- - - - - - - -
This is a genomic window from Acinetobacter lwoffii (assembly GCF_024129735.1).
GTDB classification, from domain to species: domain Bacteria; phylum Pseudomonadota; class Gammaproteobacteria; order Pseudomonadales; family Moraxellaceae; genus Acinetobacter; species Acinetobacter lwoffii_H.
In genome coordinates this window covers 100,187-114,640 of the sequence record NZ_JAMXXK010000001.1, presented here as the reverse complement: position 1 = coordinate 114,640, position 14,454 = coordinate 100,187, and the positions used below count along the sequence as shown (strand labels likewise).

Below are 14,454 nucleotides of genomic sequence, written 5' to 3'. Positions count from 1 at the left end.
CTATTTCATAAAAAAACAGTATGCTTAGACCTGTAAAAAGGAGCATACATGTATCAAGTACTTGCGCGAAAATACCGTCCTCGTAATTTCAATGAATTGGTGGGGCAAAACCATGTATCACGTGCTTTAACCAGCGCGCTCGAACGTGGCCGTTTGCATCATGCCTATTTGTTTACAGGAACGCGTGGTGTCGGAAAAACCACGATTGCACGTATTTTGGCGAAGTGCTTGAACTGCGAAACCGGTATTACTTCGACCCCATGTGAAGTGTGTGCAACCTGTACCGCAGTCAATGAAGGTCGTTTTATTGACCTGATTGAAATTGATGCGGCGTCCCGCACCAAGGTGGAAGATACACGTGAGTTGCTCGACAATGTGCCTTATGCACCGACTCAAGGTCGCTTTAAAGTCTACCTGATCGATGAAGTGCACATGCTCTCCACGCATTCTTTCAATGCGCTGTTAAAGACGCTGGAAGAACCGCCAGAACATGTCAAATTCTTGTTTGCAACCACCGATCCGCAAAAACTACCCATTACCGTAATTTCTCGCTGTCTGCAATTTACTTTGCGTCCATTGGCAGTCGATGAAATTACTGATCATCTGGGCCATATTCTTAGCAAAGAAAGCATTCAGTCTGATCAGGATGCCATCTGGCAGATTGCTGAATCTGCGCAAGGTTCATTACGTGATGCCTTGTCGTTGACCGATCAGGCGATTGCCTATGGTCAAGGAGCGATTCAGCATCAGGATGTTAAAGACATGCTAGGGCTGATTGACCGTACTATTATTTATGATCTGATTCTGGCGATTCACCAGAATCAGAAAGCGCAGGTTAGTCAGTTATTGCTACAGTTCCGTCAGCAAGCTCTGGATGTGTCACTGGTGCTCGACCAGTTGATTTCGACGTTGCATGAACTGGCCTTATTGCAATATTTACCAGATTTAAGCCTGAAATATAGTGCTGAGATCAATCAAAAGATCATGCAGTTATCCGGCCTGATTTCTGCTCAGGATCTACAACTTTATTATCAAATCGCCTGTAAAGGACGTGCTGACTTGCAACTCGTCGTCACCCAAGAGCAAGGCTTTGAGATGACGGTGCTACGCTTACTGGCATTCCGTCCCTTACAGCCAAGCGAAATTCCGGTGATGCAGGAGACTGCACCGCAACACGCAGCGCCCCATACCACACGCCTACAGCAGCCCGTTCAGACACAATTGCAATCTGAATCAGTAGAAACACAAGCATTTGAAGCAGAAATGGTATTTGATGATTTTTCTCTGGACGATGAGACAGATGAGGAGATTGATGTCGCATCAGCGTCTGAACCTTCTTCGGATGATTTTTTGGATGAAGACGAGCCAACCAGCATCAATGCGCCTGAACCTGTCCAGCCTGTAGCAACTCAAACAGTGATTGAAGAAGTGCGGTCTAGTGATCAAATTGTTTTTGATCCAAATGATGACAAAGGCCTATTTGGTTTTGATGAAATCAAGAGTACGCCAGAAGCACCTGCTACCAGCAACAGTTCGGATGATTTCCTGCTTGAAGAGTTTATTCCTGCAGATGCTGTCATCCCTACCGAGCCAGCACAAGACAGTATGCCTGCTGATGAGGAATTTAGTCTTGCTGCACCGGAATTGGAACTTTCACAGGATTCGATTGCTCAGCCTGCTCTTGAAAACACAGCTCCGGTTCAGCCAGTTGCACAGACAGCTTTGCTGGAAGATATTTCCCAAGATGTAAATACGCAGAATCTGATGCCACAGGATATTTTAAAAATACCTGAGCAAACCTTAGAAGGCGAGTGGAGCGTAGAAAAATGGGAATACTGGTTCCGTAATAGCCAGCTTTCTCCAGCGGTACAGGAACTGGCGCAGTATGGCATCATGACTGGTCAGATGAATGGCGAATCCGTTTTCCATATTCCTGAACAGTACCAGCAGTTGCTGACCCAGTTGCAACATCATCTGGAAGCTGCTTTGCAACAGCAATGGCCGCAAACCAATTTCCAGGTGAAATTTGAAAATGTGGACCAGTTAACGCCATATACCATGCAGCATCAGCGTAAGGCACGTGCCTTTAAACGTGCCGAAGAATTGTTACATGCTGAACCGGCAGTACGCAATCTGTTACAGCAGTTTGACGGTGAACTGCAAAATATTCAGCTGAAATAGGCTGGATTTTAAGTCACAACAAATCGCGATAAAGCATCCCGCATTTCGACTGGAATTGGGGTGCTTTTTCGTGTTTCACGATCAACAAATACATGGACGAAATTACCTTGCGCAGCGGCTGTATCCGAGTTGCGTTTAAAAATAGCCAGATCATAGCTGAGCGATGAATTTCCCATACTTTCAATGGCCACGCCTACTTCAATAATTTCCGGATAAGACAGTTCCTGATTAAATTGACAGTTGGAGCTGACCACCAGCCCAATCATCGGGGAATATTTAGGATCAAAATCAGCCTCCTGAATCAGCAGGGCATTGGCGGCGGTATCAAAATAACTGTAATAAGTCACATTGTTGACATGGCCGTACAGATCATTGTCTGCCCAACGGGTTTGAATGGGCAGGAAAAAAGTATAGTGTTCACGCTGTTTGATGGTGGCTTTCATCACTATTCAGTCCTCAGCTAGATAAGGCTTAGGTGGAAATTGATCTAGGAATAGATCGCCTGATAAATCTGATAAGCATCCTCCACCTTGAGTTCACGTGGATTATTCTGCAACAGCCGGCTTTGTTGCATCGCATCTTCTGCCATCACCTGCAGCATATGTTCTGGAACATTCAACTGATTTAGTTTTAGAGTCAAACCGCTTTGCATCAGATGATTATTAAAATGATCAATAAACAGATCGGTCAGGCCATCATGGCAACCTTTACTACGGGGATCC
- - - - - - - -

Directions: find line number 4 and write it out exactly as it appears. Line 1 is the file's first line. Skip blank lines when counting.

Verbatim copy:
Below are 14,454 nucleotides of genomic sequence, written 5' to 3'. Positions count from 1 at the left end.